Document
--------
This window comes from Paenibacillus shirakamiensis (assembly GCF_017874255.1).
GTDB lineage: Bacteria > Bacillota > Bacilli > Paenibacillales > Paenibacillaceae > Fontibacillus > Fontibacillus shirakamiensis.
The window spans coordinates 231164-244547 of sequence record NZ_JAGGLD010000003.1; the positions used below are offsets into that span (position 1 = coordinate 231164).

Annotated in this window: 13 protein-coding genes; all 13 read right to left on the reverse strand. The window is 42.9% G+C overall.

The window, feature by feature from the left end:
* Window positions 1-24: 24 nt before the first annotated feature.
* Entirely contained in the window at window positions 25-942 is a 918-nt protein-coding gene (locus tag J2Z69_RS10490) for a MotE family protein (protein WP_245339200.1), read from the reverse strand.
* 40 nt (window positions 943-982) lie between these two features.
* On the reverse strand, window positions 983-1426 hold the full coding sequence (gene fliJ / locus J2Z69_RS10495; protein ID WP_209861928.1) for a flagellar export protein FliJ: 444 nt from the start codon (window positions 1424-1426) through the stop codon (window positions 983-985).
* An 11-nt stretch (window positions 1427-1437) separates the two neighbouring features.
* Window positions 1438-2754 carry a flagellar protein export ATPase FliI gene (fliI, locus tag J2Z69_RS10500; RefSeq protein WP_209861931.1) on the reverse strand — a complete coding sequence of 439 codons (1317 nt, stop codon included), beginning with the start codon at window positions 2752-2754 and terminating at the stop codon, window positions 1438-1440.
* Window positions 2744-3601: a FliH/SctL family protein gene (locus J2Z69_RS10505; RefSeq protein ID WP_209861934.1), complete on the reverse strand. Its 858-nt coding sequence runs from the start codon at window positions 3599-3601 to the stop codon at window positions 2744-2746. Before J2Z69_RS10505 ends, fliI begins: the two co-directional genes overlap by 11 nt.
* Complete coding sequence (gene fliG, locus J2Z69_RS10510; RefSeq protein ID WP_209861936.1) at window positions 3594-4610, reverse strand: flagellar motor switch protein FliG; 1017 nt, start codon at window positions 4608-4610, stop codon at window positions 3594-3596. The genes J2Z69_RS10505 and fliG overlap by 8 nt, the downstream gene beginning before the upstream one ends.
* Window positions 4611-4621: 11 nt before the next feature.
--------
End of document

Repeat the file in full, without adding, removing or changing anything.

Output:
This window comes from Paenibacillus shirakamiensis (assembly GCF_017874255.1).
GTDB lineage: Bacteria > Bacillota > Bacilli > Paenibacillales > Paenibacillaceae > Fontibacillus > Fontibacillus shirakamiensis.
The window spans coordinates 231164-244547 of sequence record NZ_JAGGLD010000003.1; the positions used below are offsets into that span (position 1 = coordinate 231164).

Annotated in this window: 13 protein-coding genes; all 13 read right to left on the reverse strand. The window is 42.9% G+C overall.

The window, feature by feature from the left end:
* Window positions 1-24: 24 nt before the first annotated feature.
* Entirely contained in the window at window positions 25-942 is a 918-nt protein-coding gene (locus tag J2Z69_RS10490) for a MotE family protein (protein WP_245339200.1), read from the reverse strand.
* 40 nt (window positions 943-982) lie between these two features.
* On the reverse strand, window positions 983-1426 hold the full coding sequence (gene fliJ / locus J2Z69_RS10495; protein ID WP_209861928.1) for a flagellar export protein FliJ: 444 nt from the start codon (window positions 1424-1426) through the stop codon (window positions 983-985).
* An 11-nt stretch (window positions 1427-1437) separates the two neighbouring features.
* Window positions 1438-2754 carry a flagellar protein export ATPase FliI gene (fliI, locus tag J2Z69_RS10500; RefSeq protein WP_209861931.1) on the reverse strand — a complete coding sequence of 439 codons (1317 nt, stop codon included), beginning with the start codon at window positions 2752-2754 and terminating at the stop codon, window positions 1438-1440.
* Window positions 2744-3601: a FliH/SctL family protein gene (locus J2Z69_RS10505; RefSeq protein ID WP_209861934.1), complete on the reverse strand. Its 858-nt coding sequence runs from the start codon at window positions 3599-3601 to the stop codon at window positions 2744-2746. Before J2Z69_RS10505 ends, fliI begins: the two co-directional genes overlap by 11 nt.
* Complete coding sequence (gene fliG, locus J2Z69_RS10510; RefSeq protein ID WP_209861936.1) at window positions 3594-4610, reverse strand: flagellar motor switch protein FliG; 1017 nt, start codon at window positions 4608-4610, stop codon at window positions 3594-3596. The genes J2Z69_RS10505 and fliG overlap by 8 nt, the downstream gene beginning before the upstream one ends.
* Window positions 4611-4621: 11 nt before the next feature.